Featured Resource
Community Strategies to Prevent Obesity: National Reports and Toolkits


Settings

Target Setting

Cities, Counties, States

Audience
Who is it for

Policymakers, public health practitioners, policy advocates

Audience
Format

Downloadable Reports

Recommended Community Strategies and Measurements to Prevent Obesity in the United States

Provides 24 recommended strategies and associated measures that local governments can use to plan and monitor environmental and policy-level changes for obesity prevention. Includes strategies to promote access to affordable healthful food, support healthful food and beverage choices, encourage breastfeeding, encourage physical activity and limit sedentary behavior, create safe and active communities, and encourage communities to organize for change. (CDC, Measures Project, July 2009)


Leadership for Healthy Communities Action Strategies Toolkit: A Guide for Local and State Leaders Working to Create Healthy Communities and Prevent Childhood Obesity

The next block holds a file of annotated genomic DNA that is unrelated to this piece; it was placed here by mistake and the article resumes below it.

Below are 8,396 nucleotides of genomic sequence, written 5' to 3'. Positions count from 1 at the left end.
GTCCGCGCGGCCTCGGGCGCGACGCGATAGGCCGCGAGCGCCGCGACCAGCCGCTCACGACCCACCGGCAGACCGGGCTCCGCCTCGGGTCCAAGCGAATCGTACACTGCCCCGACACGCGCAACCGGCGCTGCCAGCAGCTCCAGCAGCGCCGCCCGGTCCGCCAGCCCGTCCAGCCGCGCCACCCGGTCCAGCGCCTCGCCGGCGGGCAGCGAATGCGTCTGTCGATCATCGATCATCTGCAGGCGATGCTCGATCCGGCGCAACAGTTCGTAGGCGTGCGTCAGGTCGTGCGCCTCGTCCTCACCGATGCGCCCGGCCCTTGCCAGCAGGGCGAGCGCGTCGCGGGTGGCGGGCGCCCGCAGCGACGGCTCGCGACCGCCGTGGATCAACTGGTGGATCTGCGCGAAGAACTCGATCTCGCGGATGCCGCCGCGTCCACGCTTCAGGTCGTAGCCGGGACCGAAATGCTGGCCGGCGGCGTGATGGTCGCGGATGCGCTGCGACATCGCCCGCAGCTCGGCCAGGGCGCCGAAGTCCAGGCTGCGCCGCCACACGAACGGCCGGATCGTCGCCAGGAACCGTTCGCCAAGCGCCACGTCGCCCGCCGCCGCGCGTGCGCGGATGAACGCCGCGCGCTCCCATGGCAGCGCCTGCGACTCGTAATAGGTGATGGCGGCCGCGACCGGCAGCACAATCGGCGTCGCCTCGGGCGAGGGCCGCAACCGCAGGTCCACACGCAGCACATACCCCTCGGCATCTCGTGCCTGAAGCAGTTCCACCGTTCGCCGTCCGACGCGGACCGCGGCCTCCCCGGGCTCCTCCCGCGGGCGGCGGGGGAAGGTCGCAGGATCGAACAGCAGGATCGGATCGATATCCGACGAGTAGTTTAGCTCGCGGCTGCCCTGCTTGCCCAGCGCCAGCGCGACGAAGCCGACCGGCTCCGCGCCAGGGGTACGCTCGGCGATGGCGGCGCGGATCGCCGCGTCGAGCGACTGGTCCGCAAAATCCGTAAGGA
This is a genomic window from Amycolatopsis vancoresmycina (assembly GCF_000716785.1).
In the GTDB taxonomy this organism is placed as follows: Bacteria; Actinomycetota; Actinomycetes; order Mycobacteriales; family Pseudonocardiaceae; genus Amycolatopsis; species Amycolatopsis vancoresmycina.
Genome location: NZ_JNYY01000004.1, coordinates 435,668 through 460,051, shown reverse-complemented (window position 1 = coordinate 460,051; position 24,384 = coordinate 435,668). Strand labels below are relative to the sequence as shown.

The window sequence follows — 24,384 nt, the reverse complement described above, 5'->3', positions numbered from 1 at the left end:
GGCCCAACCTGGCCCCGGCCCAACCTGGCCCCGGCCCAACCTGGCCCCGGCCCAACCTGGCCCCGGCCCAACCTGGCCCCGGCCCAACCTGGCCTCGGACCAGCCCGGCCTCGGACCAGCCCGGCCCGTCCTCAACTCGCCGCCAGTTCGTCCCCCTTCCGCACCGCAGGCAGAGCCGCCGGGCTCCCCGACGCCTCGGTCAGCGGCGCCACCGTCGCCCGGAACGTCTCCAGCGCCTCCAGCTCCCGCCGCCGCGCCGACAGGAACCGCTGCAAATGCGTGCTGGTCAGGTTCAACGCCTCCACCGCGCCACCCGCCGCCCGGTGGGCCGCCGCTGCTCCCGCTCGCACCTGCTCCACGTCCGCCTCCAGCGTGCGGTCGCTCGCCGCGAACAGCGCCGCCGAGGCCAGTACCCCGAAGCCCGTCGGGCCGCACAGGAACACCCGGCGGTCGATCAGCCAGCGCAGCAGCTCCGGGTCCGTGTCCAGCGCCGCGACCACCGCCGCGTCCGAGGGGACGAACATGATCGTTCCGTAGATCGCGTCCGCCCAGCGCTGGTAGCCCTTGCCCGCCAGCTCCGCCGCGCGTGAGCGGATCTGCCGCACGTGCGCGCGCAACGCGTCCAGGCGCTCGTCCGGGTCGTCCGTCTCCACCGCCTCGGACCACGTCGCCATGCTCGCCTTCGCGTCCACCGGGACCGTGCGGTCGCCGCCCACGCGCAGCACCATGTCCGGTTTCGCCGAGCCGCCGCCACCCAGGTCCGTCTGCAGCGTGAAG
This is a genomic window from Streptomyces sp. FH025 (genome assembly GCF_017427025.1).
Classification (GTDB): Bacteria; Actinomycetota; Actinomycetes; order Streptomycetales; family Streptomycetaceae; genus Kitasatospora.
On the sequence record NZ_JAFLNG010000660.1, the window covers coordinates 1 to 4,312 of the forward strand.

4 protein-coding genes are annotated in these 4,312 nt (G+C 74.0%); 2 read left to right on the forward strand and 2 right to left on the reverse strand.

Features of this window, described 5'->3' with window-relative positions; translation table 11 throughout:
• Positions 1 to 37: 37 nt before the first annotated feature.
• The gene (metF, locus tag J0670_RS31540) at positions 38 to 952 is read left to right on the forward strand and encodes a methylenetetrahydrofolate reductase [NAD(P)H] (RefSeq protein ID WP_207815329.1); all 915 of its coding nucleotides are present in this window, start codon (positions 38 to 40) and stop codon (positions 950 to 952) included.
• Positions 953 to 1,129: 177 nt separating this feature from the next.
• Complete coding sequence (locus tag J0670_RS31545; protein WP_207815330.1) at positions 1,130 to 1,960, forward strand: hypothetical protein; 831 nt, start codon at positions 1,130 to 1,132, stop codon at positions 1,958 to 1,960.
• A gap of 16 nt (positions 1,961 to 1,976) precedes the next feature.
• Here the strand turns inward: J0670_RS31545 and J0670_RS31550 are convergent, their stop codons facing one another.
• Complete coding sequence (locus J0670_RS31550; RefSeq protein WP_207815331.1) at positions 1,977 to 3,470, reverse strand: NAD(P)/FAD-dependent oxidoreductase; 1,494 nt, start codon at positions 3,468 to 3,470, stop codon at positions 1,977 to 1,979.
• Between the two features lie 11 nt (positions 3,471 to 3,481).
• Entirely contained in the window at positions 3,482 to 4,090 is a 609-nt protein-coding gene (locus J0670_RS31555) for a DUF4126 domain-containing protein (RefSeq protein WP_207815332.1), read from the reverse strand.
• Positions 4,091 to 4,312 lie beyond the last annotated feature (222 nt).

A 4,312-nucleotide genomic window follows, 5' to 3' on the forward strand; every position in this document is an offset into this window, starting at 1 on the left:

Outlines the policymaker role in designing healthy communities and identifies targeted strategies, key stakeholders, policy and program options, concrete directions on how to start programs, resources that can help inform the process, and examples of how other states and localities have achieved progress. The approaches were identified, evaluated and selected by Leadership for Healthy Communities and its 11 participating policymaker organizations representing state, local and school district decision makers. (Leadership for Healthy Communities, May 2009)


Local Government Actions to Prevent Childhood Obesity

Provides practical strategies for state and local government officials to help curb childhood obesity. This report identifies action steps that are within the jurisdiction of local governments, likely to directly affect children, based on the experience of local governments or sources that work with local governments, and that take place outside of the school day and have the potential to promote healthy eating and adequate physical activity. (Institute of Medicine, September 2009)